Everyone had one sound teacher that they genuinely liked. Not all of these teachers were werewolves… probably. Lupin was massively popular among fans, even though he almost ripped the gang to shreds during a full moon once. He taught the students to face their fears, and showed Harry the Patronus charm, connecting him to his father. Lupin was an emotionally intelligent and wise ally of the Order, but his humility was his most endearing trait - he didn’t want to get involved with Tonks because he was “too old, too poor, and too dangerous” for her. We’re glad he did anyway.

14. Molly Weasley

Is J.K. Rowling SURE Molly Weasley is English? She exhibits all the classic traits of an Irish mammy – she is practical, loving, and pretty damn formidable. You wouldn’t leave the immersion on in the Burrow, that much is certain.

A fan favourite, she rose to become a fierce defender of Hogwarts. After Bellatrix Lestrange launched a gleeful Killing Curse at Ginny, Molly strode forward, roaring “Not my daughter YOU BITCH!”, before besting her in a duel. Stephen King called this “the most shocking bitch in recent fiction”. It was certainly one of the most satisfying.

13. Minerva McGonagall

Head of Gryffindor house, tartan enthusiast, and general badass. McGonagall gives the impression of being a stickler for the rules, but her propensity to bend them for the good of Harry and Hogwarts endear her to the readers. She detests Umbridge, is Dumbledore’s

She detests Umbridge, is Dumbledore’s aide-de-camp, and seems like she’s up for a bit of good, clean mischief, having a soft spot for Peeves and the Weasley twins. In the final books, her transformation to warrior is welcomed – she duels both Snape and Voldemort, and her vulnerability is genuinely touching as the Dark Lord gains power. Maggie Smith was perfectly cast in the

In the final books, her transformation to warrior is welcomed – she duels both Snape and Voldemort, and her vulnerability is genuinely touching as the Dark Lord gains power. Maggie Smith was perfectly cast in the films, and steals most scenes she has a hand in.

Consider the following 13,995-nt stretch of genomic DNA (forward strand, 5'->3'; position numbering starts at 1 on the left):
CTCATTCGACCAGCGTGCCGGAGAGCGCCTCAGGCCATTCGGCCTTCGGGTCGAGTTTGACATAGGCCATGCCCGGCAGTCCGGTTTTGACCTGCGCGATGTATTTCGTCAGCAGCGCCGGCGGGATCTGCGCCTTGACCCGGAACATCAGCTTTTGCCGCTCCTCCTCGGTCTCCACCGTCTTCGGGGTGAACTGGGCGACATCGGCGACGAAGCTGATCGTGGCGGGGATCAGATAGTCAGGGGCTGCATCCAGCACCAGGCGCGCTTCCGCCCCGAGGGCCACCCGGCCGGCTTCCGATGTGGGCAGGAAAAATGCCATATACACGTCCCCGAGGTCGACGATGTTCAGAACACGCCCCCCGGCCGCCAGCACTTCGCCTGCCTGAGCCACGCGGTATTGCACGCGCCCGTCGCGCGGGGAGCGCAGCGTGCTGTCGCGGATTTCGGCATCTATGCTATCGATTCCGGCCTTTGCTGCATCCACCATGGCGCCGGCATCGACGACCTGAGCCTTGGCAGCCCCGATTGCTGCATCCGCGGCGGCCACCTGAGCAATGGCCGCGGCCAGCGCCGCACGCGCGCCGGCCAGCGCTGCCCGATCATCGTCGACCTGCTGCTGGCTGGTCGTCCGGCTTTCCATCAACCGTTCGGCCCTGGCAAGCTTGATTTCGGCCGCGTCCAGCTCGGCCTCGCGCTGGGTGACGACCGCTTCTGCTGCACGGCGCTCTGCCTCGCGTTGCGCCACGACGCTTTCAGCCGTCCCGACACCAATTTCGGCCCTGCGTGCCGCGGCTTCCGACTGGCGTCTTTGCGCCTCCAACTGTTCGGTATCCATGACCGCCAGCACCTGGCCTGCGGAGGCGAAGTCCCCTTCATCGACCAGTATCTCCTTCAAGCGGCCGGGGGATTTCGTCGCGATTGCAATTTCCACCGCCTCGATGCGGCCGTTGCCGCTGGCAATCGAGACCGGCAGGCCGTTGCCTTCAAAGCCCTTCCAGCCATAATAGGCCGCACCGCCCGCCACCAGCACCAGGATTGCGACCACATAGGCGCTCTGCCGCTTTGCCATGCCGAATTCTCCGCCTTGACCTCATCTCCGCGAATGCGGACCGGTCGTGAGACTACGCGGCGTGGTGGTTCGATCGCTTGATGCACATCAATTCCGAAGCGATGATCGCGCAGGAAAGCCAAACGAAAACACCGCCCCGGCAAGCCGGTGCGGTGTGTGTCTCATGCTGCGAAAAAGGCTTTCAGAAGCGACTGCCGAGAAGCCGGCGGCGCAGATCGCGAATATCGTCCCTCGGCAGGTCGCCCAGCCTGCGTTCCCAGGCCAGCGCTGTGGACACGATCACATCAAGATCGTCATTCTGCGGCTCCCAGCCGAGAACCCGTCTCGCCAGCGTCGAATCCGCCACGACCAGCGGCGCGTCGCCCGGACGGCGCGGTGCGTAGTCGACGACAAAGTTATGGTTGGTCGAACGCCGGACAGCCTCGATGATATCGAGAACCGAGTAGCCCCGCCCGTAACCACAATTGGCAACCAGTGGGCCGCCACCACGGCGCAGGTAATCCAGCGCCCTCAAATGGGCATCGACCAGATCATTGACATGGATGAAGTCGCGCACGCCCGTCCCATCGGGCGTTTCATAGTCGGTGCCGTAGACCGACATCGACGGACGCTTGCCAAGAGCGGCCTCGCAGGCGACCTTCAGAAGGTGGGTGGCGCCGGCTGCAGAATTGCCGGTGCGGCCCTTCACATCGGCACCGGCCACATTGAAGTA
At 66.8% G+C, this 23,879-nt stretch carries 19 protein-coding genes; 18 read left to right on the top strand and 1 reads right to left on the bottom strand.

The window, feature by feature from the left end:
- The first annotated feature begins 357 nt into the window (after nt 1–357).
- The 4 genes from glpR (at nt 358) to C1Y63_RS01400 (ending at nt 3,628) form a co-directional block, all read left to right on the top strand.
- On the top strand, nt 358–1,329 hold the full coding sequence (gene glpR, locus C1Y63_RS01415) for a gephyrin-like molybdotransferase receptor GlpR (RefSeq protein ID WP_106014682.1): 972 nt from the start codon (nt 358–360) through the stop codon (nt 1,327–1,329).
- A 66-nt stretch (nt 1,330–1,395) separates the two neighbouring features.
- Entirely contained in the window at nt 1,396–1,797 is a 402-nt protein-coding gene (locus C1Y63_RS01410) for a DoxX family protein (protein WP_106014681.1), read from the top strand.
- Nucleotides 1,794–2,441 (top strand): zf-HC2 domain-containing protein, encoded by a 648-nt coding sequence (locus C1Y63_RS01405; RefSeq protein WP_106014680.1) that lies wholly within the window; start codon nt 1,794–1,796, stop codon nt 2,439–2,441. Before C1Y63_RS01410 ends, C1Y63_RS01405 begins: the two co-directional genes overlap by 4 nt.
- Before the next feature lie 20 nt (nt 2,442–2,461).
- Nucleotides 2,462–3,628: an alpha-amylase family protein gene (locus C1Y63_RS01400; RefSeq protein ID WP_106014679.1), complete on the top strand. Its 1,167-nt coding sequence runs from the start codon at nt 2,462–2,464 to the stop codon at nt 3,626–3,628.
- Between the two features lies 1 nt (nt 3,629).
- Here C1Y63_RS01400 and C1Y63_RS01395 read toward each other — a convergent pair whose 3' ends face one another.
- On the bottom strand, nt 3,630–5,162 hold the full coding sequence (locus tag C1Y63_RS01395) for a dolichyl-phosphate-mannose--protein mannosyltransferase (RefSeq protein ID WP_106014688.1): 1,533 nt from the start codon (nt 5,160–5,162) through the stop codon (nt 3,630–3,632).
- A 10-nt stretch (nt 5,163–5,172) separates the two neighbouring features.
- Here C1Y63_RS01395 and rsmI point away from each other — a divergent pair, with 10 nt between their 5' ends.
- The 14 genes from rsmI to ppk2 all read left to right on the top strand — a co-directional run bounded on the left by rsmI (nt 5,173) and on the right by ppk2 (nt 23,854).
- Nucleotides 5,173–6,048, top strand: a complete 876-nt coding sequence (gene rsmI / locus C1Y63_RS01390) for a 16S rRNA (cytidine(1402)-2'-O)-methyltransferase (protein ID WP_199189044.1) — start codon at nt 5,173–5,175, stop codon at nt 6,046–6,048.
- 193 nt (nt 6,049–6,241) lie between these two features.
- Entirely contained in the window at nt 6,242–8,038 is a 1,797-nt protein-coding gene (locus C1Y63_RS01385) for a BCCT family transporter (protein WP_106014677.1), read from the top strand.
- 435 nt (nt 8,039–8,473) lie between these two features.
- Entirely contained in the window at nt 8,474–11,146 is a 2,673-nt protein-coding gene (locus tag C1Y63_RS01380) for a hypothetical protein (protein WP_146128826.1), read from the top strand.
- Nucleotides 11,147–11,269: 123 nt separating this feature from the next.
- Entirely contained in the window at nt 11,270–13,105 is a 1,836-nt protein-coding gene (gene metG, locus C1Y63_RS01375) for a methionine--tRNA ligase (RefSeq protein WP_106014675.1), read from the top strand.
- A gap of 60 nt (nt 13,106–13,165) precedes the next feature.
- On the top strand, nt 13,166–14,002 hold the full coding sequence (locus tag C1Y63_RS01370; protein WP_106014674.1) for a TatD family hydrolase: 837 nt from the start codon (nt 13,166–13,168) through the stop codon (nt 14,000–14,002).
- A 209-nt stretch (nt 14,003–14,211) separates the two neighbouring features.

12. Rubeus Hagrid

Hagrid is a lovable and devoted ally throughout the series, showing the two-way nature of friendship. Though he is a staff member at Hogwarts, he is an outcast as a result of his expulsion, strange behaviour and fondness for dangerous creatures. However, Harry, Ron and Hermione bring out the best in him, a powerful example of the influence that children can have on personal development. His down-to-earth nature and gentle giant persona made him extremely popular with younger readers, and there is

Hagrid's down-to-earth nature and gentle giant persona made him extremely popular with younger readers, and there is genuine pain in the Forbidden Forest scene right before the series climax.

11. Sirius Black

Harry’s uncle filled the father figure role that Harry desperately craved, and his charisma was a welcome presence for his all-too-short stay in the series. He spent much of Prisoner of Azkaban as a villain, before emerging as a hero in the book’s denouement.

Sirius' death was the most shocking moment of the series after Dumbledore’s death, a real spanner in the works that showed we were no longer dealing with a children’s book.

Gary Oldman’s performance as Black has been hailed as genius by Rowling, readers and critics alike.